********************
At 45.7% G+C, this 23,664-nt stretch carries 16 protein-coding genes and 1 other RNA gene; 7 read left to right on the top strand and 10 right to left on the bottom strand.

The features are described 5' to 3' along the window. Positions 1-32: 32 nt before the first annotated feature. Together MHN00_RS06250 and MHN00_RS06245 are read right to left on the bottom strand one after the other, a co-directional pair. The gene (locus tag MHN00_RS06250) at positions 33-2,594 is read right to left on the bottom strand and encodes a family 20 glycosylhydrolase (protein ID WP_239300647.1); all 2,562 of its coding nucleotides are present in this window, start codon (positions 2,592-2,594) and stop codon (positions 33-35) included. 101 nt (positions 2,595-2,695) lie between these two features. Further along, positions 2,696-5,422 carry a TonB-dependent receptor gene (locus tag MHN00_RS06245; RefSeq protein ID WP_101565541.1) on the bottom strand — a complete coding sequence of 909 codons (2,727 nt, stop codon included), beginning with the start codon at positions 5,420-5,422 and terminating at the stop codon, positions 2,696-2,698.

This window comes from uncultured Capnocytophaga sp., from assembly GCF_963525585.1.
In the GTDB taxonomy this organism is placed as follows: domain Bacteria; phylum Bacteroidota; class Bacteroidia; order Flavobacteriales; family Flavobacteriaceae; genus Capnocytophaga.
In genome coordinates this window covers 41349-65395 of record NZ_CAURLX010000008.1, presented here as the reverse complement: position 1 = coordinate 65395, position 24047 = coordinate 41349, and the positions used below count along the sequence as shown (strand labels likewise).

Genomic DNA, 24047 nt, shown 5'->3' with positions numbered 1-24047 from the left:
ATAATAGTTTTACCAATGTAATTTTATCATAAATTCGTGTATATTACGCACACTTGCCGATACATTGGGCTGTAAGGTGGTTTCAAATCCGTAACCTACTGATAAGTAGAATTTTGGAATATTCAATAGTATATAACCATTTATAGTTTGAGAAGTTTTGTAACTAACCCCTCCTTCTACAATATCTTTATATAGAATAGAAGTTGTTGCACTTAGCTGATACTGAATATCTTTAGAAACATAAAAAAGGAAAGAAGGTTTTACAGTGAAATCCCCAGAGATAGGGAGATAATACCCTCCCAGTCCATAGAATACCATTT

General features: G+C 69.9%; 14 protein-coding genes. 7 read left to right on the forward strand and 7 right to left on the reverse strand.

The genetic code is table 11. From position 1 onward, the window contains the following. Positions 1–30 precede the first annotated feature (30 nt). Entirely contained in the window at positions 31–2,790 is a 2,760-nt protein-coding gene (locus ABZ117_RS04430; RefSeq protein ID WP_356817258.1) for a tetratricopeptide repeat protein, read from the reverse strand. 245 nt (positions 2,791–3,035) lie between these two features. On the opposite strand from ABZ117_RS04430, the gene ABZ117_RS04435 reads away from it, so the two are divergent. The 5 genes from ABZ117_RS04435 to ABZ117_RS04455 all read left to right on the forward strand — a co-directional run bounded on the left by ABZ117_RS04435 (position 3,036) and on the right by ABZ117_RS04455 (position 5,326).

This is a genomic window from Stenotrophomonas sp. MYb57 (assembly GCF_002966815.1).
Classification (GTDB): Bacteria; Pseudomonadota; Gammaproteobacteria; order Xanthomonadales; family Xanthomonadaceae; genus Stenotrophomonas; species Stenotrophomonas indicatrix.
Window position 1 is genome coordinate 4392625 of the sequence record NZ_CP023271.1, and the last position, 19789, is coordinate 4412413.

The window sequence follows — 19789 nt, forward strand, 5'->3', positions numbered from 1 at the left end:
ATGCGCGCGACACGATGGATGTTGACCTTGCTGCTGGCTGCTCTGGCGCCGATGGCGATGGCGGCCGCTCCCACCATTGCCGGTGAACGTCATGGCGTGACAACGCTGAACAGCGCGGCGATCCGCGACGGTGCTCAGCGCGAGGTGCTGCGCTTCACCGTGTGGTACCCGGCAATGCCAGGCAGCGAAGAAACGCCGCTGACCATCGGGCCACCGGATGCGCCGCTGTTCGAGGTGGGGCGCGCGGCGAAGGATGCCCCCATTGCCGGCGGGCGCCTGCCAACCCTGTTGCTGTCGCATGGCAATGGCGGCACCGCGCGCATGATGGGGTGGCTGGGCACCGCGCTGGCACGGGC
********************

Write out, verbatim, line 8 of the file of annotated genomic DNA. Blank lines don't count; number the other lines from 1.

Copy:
General features: G+C 69.9%; 14 protein-coding genes. 7 read left to right on the forward strand and 7 right to left on the reverse strand.